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A comparative study of two Latin American revolutions exhibits the causes and effects necessary to define a struggle for independence. Through examining the Haitian and Brazilian independence movements, the differences between the fight for freedom and re

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Introduction

Thuy-Khue Tran Mrs. Pereira 15 October 2009 IB History of the Americas 3-4 The history of Latin America endured a period that was riddled with conquest and a series of wars of independence. A comparative study of two Latin American revolutions exhibits the causes and effects necessary to define a struggle for independence. Through examining the Haitian and Brazilian independence movements, the differences between the fight for freedom and reform in Latin America become clear. The people of Haiti instigated their revolution - a true grass root movement. On the contrary, Brazil's movement for reform was strictly a consequence of a shift of political power from different authorities. In both countries, a driving force caused the people of Haiti and Brazil to commence a movement for change. Just as important as the causes of a war are the effects and the aftermath of the battle; at times the war is started to benefit the people and in other cases the war is fought for the advantage of the privileged and elite. The primary struggles, techniques and effects of the Haitian and Brazilian drive for independence visibly provide evidence as to why and how these two revolutions are distinct from one another. ...read more.

Middle

As a result, the main cause of Haiti's social movement for reform was to establish equality for all people and to permanently abolish slavery. Thus the Haitian war centered around the new ideals for equal opportunity and liberation. In sharp contrast, the battle for independence in Brazil did not result in blood shed or social equality. The prestigious and elite Peninusalres enjoyed their wealth of power in Brazil during Napoleon's invasion of the Iberian Peninsula. After Napoleon's demise, the Portuguese reclaimed control and dominance over their country as Portugal's various bodies of government reunited. Soon after King Joao VI returned to rule Portugal and he left his son Pedro to preside over Brazil as prince regent. However, "the Portuguese C�rtes was determined to rule the Empire from Lisbon and lower Brazil to the status of a colony again (Mabry 5)." The rich and powerful residents of Brazil feared a loss of their influence and privileges; they objected to the institution of the mercantilism policy which restricted their freedom to trade. The elite refused to conform to the rules and regulations of Portugal because like Spain and its colonies, "Mercantilism [would bring Brazil] into the world economy in a subservient position to the mother country (DeWitt 11)." ...read more.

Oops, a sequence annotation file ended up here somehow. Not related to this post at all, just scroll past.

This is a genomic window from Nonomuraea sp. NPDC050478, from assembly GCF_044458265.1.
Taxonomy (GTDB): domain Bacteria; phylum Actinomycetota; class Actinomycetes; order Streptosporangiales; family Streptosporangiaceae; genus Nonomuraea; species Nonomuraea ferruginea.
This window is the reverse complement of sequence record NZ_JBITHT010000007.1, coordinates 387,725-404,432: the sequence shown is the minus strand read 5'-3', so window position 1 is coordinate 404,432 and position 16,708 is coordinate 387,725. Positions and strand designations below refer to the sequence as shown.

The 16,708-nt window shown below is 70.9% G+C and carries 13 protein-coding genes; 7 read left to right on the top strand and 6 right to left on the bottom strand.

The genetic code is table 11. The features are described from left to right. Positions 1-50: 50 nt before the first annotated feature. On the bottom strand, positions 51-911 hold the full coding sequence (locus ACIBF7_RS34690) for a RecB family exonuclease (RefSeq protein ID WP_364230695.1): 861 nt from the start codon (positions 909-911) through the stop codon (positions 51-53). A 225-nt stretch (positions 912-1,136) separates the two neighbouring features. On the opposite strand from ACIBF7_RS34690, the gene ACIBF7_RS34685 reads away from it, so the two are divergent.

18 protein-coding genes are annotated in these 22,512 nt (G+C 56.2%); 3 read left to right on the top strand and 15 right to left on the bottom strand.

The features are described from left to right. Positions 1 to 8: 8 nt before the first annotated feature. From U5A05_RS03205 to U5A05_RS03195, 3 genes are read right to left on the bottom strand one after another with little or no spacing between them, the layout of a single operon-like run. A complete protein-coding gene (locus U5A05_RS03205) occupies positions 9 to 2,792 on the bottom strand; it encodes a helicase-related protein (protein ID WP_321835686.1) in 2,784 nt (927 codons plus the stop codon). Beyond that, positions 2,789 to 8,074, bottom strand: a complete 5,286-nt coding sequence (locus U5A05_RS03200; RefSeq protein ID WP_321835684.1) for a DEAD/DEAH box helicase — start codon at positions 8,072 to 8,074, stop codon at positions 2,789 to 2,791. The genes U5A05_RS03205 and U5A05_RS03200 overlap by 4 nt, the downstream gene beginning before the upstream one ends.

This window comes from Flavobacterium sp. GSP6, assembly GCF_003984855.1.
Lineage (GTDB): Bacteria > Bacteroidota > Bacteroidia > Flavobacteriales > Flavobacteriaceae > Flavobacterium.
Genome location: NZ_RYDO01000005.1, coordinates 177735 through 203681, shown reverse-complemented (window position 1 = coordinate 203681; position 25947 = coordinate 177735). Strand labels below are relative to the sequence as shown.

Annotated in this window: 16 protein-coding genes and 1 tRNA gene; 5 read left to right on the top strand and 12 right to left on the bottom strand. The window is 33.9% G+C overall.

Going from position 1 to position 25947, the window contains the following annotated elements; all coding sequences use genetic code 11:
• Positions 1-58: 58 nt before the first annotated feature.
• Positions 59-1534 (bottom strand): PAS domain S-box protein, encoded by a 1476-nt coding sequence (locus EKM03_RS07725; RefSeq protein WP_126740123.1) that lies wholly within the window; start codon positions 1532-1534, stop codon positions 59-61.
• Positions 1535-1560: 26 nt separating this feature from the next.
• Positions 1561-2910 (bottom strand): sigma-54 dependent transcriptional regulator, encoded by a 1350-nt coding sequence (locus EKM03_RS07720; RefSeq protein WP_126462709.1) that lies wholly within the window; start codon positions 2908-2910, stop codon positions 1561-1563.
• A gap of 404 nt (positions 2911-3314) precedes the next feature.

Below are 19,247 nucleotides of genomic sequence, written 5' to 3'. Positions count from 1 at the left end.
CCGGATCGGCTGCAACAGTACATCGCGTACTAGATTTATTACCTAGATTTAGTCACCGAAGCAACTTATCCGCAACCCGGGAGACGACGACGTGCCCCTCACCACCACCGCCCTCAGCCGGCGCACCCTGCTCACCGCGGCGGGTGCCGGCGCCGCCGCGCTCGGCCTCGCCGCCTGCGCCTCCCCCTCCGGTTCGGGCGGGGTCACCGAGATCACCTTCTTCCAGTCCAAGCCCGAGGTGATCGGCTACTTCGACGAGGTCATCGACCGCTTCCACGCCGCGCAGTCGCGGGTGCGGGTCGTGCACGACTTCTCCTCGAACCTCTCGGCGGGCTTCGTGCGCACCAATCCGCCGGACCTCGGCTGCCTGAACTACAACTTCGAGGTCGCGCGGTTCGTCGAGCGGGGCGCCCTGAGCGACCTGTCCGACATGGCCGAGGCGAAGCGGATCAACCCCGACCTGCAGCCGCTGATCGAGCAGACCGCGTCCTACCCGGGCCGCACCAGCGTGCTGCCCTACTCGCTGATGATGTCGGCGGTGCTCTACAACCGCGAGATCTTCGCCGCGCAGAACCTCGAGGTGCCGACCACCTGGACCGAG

Conclusion

Also, Emperor Pedro ruled liberally and pursued a stable and successful constitutional monarchy. By creating an independent Brazil, the elitist freed themselves from the chains of mercantilism, while still retaining the benefits of monarchy. On the contrary, Haiti did not reach their goal of liberty and equality. They replaced their system of slavery with a forced labor structure that generated chaos and conflict between the public and the government. Although Haiti has the distinction of being the first free black republic in the western hemisphere, it also has the unfortunate distinction of being the one of the most unsuccessful republics in the west. It is still plagued by poverty and continued on the path of instability from the early days of its revolution. Aside from the conflicts between social classes, Haiti also suffers from political damage from the revolution. By gaining independence from their mother country, Haiti and Brazil were left on their own to either prosper or ruin. The countries were building their steps to a better organized country. However, Haiti's revolution resulted in ruin, while Brazil prospered and accomplish its goal- to benefit the elite. In both cases, the political, social, and economic causes contribute to the vast differences in the Haitian and Brazilian revolutions. ...read more.

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